The AUD/USD pair might challenge the upper boundary, situated around the level of 0.6580, followed by the psychological level of 0.6600. A breakthrough above this level could lead the pair to explore the region around March’s high of 0.6667.

On the downside, the AUD/USD pair could potentially move toward the lower boundary of the symmetrical triangle around the nine-day Exponential Moving Average (EMA) at 0.6509. A break below the latter could exert pressure on the pair to test the rebound support at the 0.6480 level.

AUD/USD: Daily Chart

Australian Dollar price today

The table below shows the percentage change of the Australian Dollar (AUD) against listed major currencies today. The Australian Dollar was the strongest against the Japanese Yen.

USD   0.03% 0.07% 0.03% 0.05% 0.17% 0.08% 0.03%
EUR -0.02%   0.04% 0.00% 0.02% 0.13% 0.05% 0.00%
GBP -0.07% -0.03%   -0.03% -0.02% 0.10% -0.01% -0.01%
CAD -0.03% 0.00% 0.04%   0.01% 0.12% 0.03% 0.00%
AUD -0.05% 0.00% 0.02% 0.00%   0.13% 0.02% 0.00%
JPY -0.20% -0.16% -0.14% -0.15% -0.16%   -0.14% -0.15%
NZD -0.08% -0.03% 0.00% -0.03% -0.02% 0.07%   -0.02%
CHF -0.04% 0.00% 0.04% 0.00% 0.02% 0.10% 0.05%  

The heat map shows percentage changes of major currencies against each other. The base currency is picked from the left column, while the quote currency is picked from the top row. For example, if you pick the Euro from the left column and move along the horizontal line to the Japanese Yen, the percentage change displayed in the box will represent EUR (base)/JPY (quote).

Australian Dollar FAQs

One of the most significant factors for the Australian Dollar (AUD) is the level of interest rates set by the Reserve Bank of Australia (RBA). Because Australia is a resource-rich country another key driver is the price of its biggest export, Iron Ore. The health of the Chinese economy, its largest trading partner, is a factor, as well as inflation in Australia, its growth rate and Trade Balance. Market sentiment – whether investors are taking on more risky assets (risk-on) or seeking safe-havens (risk-off) – is also a factor, with risk-on positive for AUD.

The Reserve Bank of Australia (RBA) influences the Australian Dollar (AUD) by setting the level of interest rates that Australian banks can lend to each other. This influences the level of interest rates in the economy as a whole. The main goal of the RBA is to maintain a stable inflation rate of 2-3% by adjusting interest rates up or down. Relatively high interest rates compared to other major central banks support the AUD, and the opposite for relatively low. The RBA can also use quantitative easing and tightening to influence credit conditions, with the former AUD-negative and the latter AUD-positive.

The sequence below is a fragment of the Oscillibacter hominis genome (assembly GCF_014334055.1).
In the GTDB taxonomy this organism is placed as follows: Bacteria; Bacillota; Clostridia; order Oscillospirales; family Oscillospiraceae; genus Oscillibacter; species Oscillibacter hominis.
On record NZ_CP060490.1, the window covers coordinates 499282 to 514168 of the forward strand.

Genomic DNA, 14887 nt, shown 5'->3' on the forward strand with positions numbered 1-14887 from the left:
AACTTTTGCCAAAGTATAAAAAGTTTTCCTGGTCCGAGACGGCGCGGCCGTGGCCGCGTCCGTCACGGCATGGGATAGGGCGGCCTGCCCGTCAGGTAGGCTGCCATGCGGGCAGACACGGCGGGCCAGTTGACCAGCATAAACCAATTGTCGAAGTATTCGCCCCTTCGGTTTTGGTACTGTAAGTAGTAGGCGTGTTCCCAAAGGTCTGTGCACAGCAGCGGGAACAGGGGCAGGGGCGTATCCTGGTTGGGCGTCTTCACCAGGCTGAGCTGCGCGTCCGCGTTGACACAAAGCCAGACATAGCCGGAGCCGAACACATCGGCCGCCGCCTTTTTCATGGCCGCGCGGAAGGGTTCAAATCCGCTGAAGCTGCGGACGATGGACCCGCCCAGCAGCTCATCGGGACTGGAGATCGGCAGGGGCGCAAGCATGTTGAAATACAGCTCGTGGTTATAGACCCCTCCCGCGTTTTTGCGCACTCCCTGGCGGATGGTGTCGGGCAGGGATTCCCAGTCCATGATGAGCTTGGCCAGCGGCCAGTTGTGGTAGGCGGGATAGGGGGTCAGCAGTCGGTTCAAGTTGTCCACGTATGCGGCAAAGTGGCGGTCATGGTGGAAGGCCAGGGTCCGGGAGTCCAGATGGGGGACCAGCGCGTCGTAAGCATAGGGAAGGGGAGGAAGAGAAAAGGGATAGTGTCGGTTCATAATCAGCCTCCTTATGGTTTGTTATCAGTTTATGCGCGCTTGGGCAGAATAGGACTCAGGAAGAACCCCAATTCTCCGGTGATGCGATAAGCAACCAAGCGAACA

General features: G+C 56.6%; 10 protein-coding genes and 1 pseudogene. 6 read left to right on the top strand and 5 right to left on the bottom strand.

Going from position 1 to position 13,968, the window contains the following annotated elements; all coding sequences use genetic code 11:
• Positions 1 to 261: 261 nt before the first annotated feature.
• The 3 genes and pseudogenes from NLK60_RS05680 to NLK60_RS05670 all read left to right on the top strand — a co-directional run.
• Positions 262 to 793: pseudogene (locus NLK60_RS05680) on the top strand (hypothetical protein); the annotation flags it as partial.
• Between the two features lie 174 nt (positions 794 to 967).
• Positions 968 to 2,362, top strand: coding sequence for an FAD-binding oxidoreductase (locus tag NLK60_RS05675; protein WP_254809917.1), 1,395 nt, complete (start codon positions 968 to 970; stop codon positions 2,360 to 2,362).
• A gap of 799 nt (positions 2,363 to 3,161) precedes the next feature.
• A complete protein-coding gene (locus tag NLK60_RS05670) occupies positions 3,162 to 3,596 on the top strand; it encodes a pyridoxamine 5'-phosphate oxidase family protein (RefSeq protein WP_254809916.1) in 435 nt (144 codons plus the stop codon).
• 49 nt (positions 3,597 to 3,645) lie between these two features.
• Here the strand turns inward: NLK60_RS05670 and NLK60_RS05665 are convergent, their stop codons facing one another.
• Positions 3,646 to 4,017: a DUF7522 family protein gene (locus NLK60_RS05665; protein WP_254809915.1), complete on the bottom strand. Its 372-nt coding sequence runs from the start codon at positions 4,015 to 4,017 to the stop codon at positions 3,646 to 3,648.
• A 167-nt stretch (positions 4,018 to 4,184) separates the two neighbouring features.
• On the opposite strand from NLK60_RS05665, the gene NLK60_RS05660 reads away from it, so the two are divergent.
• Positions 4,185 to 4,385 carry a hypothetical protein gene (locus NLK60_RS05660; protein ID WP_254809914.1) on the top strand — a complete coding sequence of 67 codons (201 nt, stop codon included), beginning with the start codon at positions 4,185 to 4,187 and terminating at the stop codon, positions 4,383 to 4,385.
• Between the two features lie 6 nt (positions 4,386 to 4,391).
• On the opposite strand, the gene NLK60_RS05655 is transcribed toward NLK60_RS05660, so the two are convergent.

China is Australia’s largest trading partner so the health of the Chinese economy is a major influence on the value of the Australian Dollar (AUD). When the Chinese economy is doing well it purchases more raw materials, goods and services from Australia, lifting demand for the AUD, and pushing up its value. The opposite is the case when the Chinese economy is not growing as fast as expected. Positive or negative surprises in Chinese growth data, therefore, often have a direct impact on the Australian Dollar and its pairs.

Iron Ore is Australia’s largest export, accounting for $118 billion a year according to data from 2021, with China as its primary destination. The price of Iron Ore, therefore, can be a driver of the Australian Dollar. Generally, if the price of Iron Ore rises, AUD also goes up, as aggregate demand for the currency increases. The opposite is the case if the price of Iron Ore falls. Higher Iron Ore prices also tend to result in a greater likelihood of a positive Trade Balance for Australia, which is also positive of the AUD.

The Trade Balance, which is the difference between what a country earns from its exports versus what it pays for its imports, is another factor that can influence the value of the Australian Dollar. If Australia produces highly sought after exports, then its currency will gain in value purely from the surplus demand created from foreign buyers seeking to purchase its exports versus what it spends to purchase imports. Therefore, a positive net Trade Balance strengthens the AUD, with the opposite effect if the Trade Balance is negative.